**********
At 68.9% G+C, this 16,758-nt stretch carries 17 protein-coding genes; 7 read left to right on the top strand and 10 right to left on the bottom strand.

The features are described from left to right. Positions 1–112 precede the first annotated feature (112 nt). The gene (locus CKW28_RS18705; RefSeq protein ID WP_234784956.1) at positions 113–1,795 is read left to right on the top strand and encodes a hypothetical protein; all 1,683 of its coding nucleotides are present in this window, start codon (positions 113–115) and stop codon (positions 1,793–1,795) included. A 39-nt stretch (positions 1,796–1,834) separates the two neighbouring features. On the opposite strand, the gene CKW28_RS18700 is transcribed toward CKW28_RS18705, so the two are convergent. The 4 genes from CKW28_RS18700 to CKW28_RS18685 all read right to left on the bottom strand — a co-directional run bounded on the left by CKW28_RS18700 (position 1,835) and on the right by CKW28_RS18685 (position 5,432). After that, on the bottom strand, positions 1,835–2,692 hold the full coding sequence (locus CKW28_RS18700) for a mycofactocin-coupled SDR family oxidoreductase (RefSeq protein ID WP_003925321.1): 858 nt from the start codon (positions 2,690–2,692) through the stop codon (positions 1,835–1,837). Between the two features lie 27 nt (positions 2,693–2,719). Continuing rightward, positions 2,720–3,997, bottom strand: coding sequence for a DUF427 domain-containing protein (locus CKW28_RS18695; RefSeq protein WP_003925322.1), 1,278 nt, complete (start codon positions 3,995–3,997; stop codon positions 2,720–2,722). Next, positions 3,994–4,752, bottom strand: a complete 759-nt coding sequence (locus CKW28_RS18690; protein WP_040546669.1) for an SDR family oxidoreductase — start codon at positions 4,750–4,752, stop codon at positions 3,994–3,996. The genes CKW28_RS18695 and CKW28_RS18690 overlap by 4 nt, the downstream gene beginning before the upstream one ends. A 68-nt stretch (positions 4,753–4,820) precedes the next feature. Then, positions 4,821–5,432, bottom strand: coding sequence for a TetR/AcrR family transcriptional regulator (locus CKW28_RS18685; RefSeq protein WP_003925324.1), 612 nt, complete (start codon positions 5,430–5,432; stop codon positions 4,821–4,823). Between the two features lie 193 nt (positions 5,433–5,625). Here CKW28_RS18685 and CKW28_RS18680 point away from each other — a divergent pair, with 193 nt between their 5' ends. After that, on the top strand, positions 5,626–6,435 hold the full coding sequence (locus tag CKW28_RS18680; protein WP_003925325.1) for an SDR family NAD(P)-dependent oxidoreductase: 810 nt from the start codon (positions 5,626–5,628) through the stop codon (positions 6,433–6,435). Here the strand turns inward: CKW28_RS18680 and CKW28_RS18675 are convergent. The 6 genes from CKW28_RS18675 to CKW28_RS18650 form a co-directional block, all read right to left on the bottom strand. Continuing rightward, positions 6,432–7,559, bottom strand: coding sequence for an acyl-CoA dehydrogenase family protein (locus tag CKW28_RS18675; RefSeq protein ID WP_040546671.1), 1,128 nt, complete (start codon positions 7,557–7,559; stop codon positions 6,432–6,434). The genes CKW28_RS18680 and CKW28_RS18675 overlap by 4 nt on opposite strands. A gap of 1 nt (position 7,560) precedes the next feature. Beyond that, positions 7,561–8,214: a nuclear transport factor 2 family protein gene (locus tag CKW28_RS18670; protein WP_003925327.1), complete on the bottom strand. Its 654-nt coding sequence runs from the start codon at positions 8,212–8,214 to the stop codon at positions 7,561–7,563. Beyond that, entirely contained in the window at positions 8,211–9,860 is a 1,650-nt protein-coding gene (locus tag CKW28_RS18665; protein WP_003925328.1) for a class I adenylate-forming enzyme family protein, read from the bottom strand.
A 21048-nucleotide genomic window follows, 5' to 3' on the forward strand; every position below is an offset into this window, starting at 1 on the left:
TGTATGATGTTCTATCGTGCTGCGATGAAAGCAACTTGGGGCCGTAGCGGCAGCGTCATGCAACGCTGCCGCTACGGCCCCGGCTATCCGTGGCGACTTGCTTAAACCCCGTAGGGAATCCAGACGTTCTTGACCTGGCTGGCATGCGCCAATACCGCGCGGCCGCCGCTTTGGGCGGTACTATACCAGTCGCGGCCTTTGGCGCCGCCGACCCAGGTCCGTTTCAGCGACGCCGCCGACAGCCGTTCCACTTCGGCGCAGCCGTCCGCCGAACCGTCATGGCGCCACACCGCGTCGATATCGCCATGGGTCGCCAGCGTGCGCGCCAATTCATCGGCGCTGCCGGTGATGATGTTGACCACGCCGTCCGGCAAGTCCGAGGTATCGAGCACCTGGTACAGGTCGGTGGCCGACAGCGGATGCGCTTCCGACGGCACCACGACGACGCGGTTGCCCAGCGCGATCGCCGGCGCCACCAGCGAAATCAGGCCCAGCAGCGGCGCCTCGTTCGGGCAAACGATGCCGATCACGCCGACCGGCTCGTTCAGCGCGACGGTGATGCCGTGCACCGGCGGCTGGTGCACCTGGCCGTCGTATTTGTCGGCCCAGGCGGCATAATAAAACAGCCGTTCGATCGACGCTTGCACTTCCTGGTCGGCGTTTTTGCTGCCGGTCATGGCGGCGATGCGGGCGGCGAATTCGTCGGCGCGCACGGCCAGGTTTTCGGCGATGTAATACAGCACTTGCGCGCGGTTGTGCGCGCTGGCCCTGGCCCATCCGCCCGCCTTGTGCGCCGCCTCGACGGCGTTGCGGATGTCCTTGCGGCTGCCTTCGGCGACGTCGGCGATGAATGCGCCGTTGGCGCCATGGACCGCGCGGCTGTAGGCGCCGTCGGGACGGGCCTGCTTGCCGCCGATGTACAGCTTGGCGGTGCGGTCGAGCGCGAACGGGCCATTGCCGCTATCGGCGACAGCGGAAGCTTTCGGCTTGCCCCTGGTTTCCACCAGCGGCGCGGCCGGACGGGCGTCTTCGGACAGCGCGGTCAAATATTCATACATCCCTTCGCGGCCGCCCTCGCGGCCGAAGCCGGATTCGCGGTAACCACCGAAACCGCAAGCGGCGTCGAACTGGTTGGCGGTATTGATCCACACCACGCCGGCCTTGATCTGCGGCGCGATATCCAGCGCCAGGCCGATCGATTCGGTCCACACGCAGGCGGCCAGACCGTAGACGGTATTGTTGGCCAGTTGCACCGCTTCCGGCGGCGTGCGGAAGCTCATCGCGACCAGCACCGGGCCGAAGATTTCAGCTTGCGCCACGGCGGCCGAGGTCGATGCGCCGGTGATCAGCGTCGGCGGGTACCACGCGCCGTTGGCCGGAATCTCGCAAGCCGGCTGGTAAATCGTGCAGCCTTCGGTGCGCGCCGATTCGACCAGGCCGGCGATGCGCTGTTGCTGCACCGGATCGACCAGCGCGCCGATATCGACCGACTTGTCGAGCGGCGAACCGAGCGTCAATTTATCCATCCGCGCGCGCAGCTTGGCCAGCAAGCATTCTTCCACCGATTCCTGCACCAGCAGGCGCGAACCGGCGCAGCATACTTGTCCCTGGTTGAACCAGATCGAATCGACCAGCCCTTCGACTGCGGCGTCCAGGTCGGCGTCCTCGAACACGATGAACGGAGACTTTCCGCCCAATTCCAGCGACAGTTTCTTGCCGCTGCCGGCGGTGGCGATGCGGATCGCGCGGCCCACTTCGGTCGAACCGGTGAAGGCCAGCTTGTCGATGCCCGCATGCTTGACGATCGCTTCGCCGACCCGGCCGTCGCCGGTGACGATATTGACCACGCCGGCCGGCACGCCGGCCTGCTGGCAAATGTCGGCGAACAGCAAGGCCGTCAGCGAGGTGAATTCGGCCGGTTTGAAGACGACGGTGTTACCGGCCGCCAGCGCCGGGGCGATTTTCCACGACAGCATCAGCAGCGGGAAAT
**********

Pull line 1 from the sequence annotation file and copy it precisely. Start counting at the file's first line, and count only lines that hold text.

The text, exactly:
At 68.9% G+C, this 16,758-nt stretch carries 17 protein-coding genes; 7 read left to right on the top strand and 10 right to left on the bottom strand.